This is post 100, everyone!
From the affirmations on the back of the hardcover, I knew I was dealing with someone who had a finger on the pulse of Baltimore. I’m from Maryland, but admittedly, this isn’t my Maryland. Small as it may be, Maryland doesn’t get enough credit for being incredibly socioeconomically, politically, and topographically diverse as it truly is. Were I to write a book about my experiences, Deray Mckesson and David Simon wouldn’t see any reason the provide a testimonial.
So yes, comparisons to The Wire abound, but that’s a cop out. The Wire is arguably “urban poverty porn,” while The Cook Up is… someone’s life. Dwight Watkins’ life, to be specific.
The Cook Up begins with the death of Dee’s big brother. Bip wasn’t particularly well-educated, but that doesn’t mean he wasn’t smart. Not the stereotypical drug dealer, Bip was also an avid reader who repeatedly prodded Dee to become the same. Bip, trapped in the life that Dee had grown to idolize, sought to instill a thirst for black intellectualism in his younger brother. It’s moderately successful, and Dee is accepted to Georgetown, Loyola, and other colleges. But when Bip is murdered on the street, Dee picks up the drug game after only a semester of college. The rest of the book is a journey back to self, the entirety taking place over the short span of a couple years. It’s an exercise in finding the general in the particular, because there’s so much fodder for sustained dialogues on cyclical poverty and complicit institutions (we’re looking at you, Hopkins).
The Cook Up is, essentially, a coming of age story, albeit thrust against a much different background than Ponyboy or any other notables. It bears a quicker comparison to Junot Diaz than to anything that came before, less because of the shared identity of a male person of color, and more because of the sheer bluntness of commentary so essential to city talk. Watkins doesn’t shy away from the descriptions of neighborhood addicts, and at one point describes a friend’s mother with “her gums were bare, her skin peeled like dried glue, chap lived on her lips, and she always smelled like trash-juice.” There’s little judgment in his statements, which border on crass but pause at the precipice.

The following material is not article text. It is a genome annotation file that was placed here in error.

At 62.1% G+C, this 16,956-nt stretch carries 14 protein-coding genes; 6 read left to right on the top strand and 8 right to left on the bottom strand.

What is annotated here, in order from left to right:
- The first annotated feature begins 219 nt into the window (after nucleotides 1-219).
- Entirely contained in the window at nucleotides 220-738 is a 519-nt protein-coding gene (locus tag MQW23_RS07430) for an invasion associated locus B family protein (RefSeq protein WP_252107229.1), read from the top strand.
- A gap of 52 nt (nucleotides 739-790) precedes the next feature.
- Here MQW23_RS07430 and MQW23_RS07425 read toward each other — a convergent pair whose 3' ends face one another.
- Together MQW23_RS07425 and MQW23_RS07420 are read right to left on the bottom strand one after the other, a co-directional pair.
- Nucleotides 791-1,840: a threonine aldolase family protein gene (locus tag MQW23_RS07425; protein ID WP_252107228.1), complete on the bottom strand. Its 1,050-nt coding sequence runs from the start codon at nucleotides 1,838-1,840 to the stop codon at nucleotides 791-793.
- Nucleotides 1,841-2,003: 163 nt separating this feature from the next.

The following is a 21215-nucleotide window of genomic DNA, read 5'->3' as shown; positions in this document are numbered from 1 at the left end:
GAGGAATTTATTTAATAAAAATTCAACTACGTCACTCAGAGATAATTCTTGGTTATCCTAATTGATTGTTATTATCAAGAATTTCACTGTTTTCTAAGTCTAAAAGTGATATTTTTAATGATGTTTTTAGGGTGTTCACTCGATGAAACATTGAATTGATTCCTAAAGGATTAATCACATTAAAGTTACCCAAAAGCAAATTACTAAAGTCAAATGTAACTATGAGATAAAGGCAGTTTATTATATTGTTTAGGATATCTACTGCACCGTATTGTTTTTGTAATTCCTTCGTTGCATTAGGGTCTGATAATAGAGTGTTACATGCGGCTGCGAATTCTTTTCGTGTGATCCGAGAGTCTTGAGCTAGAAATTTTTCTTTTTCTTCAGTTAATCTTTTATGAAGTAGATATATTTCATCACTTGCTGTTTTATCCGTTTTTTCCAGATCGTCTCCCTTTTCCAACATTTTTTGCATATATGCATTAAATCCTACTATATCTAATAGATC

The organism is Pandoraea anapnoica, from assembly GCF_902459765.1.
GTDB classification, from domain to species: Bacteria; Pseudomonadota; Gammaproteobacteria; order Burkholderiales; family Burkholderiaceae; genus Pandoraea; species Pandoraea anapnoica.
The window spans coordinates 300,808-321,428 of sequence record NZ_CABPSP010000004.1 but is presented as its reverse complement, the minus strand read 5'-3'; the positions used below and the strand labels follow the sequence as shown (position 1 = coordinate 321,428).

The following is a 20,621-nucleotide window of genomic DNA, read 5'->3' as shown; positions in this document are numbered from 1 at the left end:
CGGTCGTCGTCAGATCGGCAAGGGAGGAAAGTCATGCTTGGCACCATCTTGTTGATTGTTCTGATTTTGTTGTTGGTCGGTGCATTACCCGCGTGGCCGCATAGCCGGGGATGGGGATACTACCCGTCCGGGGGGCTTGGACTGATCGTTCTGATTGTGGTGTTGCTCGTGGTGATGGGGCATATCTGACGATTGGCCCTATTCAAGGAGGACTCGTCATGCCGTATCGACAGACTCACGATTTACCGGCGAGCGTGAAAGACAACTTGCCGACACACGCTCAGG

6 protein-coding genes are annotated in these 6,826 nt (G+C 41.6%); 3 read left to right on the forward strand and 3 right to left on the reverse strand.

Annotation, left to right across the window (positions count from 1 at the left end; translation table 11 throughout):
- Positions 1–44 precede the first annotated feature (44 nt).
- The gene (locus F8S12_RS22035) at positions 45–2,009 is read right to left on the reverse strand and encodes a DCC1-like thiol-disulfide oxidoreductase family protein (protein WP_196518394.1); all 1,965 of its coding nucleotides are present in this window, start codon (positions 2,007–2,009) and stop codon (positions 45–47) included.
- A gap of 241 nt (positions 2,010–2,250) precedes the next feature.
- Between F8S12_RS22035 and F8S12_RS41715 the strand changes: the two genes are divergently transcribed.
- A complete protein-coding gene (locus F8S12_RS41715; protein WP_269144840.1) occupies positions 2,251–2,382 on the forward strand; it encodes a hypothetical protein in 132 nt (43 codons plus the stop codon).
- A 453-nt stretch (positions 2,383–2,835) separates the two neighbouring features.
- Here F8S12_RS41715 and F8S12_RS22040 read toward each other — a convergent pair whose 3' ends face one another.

I recommend The Cook Up, and probably still would even if it were strictly fiction. I was bothered by a couple typos and repeated anecdotes in the text, but those can easily be corrected. Neither interfered with my understanding, but both definitely fiddled with my perfectionist tendencies.
As a general rule, Americans are more comfortable with the proverbial “Slumdog Millionaire” (pardon the phrase) when he’s abroad than when he’s just down the road. Even I recoil at calling it “urban poverty”– because I hate both the knowledge that it’s so close and having to apply the word poverty to people I know.
But that’s wrong, which is why D. Watkins’ book demands attention. People being uncomfortable with the subject matter makes it even more imperative that the story is told. The fact that it’s non-fiction is even more important. At a time when the media is saturated with related images (particularly of Baltimore), D. Watkins’ The Cook Up provides an honest response in the face of disingenuous commentary. If you want to know more about D.Watkins, hit him up on twitter, where I’ve found that he’s very responsive.
Disclaimer: I was provided a copy of this book in exchange for an honest review.